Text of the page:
The result has helped our clients achieve a record-low drug trend of 1.1% for the first half of 2018. We are able to keep prices stable, even in some cases where utilization increased. Many of our clients use rebate savings to reduce the overall cost of healthcare benefits for all of their employees, rather than applying them only to savings for people who use prescription drugs at the time of purchase. It’s their choice.

The scenario described above – in which a patient is on the hook for a big prescription-drug bill – happens when they are in the deductible phase of their benefit, exposed to the full list price of the drug. Or it may occur in a consumer-driven health plan with a copay that’s based on a percentage of the full list price. There are an increasing number of these types of plans being offered.

A simple solution would be for pharmaceutical companies to lower their list prices, rather than offering rebates. It’s an approach we endorse.

But we know that in healthcare, nothing is that simple.


Policymakers, from state legislators to the president and Congress, are focused on drug pricing – driven, in part, by complaints from constituents who cannot afford their medication.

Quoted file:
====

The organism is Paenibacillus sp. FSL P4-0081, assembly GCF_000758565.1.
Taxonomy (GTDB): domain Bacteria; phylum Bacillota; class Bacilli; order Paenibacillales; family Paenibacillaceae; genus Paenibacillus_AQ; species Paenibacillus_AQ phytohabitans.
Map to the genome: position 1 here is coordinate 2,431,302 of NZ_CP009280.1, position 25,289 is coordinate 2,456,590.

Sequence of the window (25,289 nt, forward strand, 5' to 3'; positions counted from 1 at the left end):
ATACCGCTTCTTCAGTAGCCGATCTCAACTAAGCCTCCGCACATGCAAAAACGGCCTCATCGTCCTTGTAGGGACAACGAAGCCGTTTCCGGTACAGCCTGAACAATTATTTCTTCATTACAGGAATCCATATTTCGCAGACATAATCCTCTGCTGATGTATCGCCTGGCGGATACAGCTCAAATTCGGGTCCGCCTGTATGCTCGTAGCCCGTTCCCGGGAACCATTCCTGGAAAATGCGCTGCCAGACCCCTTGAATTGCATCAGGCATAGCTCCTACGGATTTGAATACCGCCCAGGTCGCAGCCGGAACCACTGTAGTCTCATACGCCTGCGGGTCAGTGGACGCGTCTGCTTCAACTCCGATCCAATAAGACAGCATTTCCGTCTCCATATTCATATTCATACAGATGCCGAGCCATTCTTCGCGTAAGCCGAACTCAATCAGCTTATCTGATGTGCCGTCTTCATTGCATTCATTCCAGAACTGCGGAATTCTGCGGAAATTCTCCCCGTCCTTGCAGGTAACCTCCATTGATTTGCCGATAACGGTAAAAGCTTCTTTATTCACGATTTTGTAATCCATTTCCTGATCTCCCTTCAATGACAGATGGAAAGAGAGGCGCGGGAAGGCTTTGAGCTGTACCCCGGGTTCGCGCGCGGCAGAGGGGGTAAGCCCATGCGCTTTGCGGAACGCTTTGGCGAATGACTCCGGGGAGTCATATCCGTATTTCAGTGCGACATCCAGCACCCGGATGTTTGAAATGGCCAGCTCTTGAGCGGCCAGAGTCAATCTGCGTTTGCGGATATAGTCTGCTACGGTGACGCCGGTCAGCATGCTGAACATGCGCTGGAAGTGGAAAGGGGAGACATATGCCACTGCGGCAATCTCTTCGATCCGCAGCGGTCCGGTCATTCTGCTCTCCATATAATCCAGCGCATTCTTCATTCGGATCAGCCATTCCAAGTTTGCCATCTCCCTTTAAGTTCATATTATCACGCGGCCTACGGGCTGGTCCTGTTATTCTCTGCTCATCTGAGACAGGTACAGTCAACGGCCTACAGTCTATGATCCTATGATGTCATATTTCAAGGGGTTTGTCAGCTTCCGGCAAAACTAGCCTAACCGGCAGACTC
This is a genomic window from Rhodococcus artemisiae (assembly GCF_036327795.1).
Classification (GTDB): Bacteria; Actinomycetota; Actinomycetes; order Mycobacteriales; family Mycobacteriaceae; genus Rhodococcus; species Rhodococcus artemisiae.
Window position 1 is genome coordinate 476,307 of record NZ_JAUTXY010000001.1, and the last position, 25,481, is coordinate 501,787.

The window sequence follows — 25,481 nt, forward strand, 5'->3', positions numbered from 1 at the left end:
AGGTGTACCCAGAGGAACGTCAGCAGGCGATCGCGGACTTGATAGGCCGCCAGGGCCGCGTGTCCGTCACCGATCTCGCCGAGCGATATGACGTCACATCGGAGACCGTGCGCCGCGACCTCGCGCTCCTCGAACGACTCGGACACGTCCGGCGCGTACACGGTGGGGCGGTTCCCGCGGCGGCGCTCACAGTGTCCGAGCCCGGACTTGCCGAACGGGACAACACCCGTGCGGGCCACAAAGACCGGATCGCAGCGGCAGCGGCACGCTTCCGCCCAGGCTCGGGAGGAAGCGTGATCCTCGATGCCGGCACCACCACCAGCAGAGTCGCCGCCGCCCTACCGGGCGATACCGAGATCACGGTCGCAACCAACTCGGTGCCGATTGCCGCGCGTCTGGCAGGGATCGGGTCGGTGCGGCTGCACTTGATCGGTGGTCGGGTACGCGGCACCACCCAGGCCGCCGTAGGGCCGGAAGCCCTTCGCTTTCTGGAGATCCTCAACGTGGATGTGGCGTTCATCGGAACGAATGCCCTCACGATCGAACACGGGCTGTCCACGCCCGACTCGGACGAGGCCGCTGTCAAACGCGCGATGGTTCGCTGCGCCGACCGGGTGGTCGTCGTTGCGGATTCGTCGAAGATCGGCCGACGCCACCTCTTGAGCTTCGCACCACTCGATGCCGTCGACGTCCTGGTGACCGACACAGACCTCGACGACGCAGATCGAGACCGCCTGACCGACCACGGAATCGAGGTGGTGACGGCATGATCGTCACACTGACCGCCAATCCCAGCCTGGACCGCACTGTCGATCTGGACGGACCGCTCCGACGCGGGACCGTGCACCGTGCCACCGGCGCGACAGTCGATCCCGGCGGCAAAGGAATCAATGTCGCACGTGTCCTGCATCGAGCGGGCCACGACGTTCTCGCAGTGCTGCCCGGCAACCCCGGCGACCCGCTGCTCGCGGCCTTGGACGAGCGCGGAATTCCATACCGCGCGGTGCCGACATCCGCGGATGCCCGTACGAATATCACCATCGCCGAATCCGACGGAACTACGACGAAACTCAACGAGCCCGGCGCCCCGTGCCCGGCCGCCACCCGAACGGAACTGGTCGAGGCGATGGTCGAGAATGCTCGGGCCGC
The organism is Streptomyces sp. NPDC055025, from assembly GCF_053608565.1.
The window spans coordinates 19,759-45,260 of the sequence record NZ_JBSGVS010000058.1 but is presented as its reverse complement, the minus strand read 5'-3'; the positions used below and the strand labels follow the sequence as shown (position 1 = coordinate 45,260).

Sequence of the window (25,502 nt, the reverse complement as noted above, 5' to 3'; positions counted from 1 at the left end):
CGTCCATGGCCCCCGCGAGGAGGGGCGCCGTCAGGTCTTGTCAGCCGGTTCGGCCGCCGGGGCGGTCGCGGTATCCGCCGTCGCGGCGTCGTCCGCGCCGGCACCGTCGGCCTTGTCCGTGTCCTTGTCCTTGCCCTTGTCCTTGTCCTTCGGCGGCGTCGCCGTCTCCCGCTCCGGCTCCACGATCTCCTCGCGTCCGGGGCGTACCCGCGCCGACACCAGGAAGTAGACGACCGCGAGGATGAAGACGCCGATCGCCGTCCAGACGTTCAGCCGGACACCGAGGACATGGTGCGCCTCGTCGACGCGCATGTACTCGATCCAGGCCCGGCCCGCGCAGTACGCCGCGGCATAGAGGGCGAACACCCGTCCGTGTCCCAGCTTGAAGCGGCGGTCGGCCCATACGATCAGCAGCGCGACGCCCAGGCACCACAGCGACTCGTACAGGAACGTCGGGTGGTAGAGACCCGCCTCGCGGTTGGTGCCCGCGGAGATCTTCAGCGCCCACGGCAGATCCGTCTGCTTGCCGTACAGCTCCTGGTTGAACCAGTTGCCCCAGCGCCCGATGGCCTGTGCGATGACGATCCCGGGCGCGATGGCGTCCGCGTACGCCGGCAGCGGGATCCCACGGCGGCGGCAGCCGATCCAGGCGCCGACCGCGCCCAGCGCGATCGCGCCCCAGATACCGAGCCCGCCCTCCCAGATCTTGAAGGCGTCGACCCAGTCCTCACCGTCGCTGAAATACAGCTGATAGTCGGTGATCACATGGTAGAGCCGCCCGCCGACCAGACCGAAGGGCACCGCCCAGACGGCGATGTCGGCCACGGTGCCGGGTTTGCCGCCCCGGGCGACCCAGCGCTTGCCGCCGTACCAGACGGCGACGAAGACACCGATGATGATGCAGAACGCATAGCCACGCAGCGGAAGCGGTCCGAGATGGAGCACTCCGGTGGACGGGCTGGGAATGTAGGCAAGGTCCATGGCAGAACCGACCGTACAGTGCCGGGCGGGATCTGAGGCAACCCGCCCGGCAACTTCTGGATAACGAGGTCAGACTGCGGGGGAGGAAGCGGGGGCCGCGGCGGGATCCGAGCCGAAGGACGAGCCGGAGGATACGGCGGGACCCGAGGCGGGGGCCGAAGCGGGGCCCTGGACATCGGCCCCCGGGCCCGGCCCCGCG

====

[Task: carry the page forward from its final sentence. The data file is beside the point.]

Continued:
The Trump Administration, through actions at the Food and Drug Administration and a proposed blueprint for change from the Department of Health and Human Services, has done a lot to advance prescription drug affordability. They recognize the need to not just expand healthcare coverage and access, but to address the root causes of medications with price points that exceed their value.

Express Scripts has weighed in with comments in support of the approach, and suggested actions to take it even farther. We propose a series of legislative and regulatory changes that would not only address the disparity between list and net drug prices, but that also would open up government programs to proven innovations that help our commercial clients do more for better patient care and lower cost.

For example, our SafeGuardRx® programs saved clients $32 billion last year, while helping patients get healthier by taking their medications as directed and benefitting from specialized pharmacy care. These solutions attack some of the most costly medical conditions, including diabetes, cancer and inflammatory conditions, by taking a holistic approach to increasing care and lower cost. They include value-based components and risk sharing – such as indication-based pricing and pharma company guarantees for patients who don’t respond to therapy – which are blocked by regulations from being used in Medicare and Medicaid plans.

The right approach to policy reform will require a consensus, in which every party gives something and no one gets everything they want. That’s true leadership.

If we can work together, across government, the pharma industry, and PBMs, for common-sense legislative and regulatory changes, we can achieve the goal we all share: manageable costs that lead to a healthier population. We truly can be champions for better.